I was pleased to learn that there was to be a bonus session for beginners at CF24 on submissions. I’m glad that the first 4 classes in the course don’t really touch on submissions because I realise that before you can submit someone, you need to have progressed through the stages to a position where you can comfortably apply the submission.
The class looked at two overarching types of submission: joint locks and chokes/strangles.
Broadly speaking, within joint locks you have another subset: rotations and extensions. The simplest examples that come to mind Americana and Kimura (rotation) and arm bar (extension).
Submissions rely on the principles of ‘anchor points’ and ‘levers’. With regards to the americana, the anchor point, I think, would be your grip on their wrist while the lever is your arm that raises the elbow off the ground.
The key points that make an Americana successful is as follows:
- Keep your elbows pinched in together and your weight on your opponent to isolate the area you are attacking and prevent them rolling into the direction you are attacking
- Rev your hands to turn the opponent’s wrist away from you and to create a ‘table’ under their upper arm
- ‘Paint’ the floor with their hand as your bring it down towards their hip
- At the end of this movement, if your opponent is flexible, lift the elbow to finish the move
When trying to execute the Americana, your opponent may try to resist by bringing their hand low, towards their hips. Because their arm is the lever by which you rotate the shoulder joint, if they straighten their arm as they move to a safer position, you have lost this lever. Fortunately for you, a straight arm can be capitalised on with an arm bar.
- As your opponent’s arm straightens, walk your elbows up a little, towards the wrist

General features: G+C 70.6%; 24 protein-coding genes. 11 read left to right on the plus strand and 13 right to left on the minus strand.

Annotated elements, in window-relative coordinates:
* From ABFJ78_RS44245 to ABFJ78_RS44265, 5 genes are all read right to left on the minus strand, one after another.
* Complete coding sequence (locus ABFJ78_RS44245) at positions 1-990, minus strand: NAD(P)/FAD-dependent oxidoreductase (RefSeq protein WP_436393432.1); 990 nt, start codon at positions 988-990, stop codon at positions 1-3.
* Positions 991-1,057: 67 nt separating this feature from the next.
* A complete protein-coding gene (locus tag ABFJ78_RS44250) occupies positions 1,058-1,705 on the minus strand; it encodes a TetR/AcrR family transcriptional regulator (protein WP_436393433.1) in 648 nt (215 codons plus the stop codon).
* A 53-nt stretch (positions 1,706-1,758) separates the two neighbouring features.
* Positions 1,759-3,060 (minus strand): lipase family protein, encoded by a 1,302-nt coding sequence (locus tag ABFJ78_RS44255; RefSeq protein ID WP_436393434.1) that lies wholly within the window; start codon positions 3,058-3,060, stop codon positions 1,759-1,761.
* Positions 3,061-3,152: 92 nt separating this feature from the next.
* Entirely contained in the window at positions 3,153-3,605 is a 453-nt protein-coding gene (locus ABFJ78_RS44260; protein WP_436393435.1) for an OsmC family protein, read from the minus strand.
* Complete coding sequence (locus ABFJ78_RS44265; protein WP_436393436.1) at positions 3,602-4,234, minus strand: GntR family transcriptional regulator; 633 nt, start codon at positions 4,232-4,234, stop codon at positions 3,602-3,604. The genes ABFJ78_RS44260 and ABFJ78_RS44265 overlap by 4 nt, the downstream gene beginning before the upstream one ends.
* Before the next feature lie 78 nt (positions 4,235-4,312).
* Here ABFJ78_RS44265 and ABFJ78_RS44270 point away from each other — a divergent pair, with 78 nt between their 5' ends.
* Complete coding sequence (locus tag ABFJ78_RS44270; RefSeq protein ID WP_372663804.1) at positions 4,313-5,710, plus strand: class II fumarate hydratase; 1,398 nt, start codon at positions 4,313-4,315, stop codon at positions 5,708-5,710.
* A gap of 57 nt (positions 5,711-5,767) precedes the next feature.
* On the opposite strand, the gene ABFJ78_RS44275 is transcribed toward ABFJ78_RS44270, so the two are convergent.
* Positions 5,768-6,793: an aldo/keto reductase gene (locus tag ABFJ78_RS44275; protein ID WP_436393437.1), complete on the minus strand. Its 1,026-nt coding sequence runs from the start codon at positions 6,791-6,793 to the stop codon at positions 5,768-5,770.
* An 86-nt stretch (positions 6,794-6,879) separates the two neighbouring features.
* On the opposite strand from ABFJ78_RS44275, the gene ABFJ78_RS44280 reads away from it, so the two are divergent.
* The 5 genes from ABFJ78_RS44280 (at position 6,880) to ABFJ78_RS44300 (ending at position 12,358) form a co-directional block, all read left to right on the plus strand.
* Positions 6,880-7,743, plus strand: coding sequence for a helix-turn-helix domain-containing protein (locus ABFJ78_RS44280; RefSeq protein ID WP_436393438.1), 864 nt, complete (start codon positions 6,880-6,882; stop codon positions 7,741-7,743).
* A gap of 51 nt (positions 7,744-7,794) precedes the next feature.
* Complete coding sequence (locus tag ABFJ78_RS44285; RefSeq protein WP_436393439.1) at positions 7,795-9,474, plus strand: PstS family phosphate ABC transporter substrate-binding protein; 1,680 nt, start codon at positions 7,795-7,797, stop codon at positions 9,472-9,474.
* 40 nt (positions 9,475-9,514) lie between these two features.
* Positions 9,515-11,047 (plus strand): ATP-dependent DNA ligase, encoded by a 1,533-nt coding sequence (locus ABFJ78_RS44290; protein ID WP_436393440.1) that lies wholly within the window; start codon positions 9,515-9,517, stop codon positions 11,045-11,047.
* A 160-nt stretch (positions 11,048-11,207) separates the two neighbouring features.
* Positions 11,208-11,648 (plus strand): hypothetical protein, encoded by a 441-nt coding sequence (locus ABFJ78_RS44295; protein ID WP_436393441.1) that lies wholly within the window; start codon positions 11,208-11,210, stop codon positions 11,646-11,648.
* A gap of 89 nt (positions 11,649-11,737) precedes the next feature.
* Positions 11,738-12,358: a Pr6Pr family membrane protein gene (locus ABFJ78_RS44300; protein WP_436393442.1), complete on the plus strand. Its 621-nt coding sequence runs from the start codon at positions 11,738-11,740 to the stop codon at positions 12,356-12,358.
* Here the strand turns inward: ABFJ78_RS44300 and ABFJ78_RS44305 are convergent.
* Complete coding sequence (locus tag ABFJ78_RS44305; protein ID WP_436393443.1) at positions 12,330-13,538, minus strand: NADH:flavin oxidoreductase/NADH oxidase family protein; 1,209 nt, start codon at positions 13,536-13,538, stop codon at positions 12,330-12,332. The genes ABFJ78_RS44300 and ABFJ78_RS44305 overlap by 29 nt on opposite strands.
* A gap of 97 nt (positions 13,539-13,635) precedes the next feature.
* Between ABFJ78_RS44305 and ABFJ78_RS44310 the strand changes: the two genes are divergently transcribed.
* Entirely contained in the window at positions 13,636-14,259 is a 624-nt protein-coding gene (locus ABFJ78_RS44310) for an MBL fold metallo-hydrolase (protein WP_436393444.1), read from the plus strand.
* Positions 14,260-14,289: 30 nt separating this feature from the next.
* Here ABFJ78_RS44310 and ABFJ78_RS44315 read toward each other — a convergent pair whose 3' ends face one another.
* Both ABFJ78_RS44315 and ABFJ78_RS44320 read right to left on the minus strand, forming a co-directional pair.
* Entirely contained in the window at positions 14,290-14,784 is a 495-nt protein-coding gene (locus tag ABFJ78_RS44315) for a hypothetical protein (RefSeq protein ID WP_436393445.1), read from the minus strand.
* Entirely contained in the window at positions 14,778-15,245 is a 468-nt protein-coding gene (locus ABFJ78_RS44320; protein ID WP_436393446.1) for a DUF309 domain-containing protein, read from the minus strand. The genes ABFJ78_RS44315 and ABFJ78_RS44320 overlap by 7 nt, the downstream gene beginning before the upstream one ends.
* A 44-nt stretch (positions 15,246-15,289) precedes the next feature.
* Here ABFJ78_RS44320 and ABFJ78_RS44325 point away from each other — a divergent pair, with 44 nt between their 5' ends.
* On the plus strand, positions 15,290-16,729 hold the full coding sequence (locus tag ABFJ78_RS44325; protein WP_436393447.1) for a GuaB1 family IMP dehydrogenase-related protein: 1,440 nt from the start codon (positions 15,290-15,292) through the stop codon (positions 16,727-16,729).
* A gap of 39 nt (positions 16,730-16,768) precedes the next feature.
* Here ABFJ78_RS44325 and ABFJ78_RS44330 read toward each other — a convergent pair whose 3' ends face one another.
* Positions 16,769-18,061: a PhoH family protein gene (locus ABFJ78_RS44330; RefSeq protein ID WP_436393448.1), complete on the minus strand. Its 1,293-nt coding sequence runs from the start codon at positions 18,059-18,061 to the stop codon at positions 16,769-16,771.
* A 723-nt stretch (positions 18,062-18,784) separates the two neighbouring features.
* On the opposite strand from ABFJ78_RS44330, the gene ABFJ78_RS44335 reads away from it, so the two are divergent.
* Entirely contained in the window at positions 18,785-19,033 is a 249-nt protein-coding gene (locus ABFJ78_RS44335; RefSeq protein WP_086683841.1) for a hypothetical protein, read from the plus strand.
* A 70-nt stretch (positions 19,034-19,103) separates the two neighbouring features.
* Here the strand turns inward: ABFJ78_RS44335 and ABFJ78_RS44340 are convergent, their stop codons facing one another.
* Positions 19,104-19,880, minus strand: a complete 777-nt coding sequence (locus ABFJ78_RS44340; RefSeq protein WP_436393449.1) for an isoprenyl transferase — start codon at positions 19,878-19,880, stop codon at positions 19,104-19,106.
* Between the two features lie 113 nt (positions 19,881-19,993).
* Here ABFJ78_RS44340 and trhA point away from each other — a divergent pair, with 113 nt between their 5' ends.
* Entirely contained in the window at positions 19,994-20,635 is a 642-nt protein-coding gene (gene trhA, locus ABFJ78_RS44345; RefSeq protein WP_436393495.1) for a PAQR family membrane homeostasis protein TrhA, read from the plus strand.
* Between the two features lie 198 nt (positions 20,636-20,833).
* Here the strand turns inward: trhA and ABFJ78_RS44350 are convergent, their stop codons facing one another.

- Rev your wrists, just as you do with the Americana, to create a strong point of anchorage
- Hyperextend the arm at the elbow joint to finish the attack
We drilled both the Americana and the arm bar in a reactive way. This helped me to connect the two and means that should I attempt either in rolling, I’ll have a plan B already in mind.
Chokes and Strangles
As with the joint locks, the ‘chokes’ can be divided into two subsets:
- Chokes – attacking the airway
- Strangles – attacking the blood pathways in the neck
The Rear Naked
So it seems the rear naked isn’t a choke after all; it’s a strangle.
I felt fairly comfortable with this technique as it’s one I’d known for quite a while. The points I picked up on in class were:
- The anchor point is your elbow under their chin and end of the lever is your hand behind their head
- You’re cutting off the blood supply on either side of the neck, if someone gets a hand or their chin stuck, you can still complete the submission
- Squeeze the elbows together and down to finish the technique
One thing that wasn’t mentioned that I’ve kept in mind is that the arm that goes behind the head can be ‘snaked’ in to ensure it doesn’t get taken by your opponent for an arm bar. It also means that you don’t need to make space between your chest and the back of their head.
The Short Choke
I wasn’t familiar with the short choke until yesterday’s class. This really is a choke and not a strangle as it attacks the windpipe.
- Create an anchor point on the shoulder with your hand – don’t let it go too deep
- Your forearm is the lever with which you apply the choke
- Roll your shoulder into your opponent to push their head forward into the choke
We drilled using the short choke as a reaction to someone defending against the RNC by pulling on your hand. We also then drilled reverting back to the RNC if your opponent defends against the short choke by pulling on your elbow.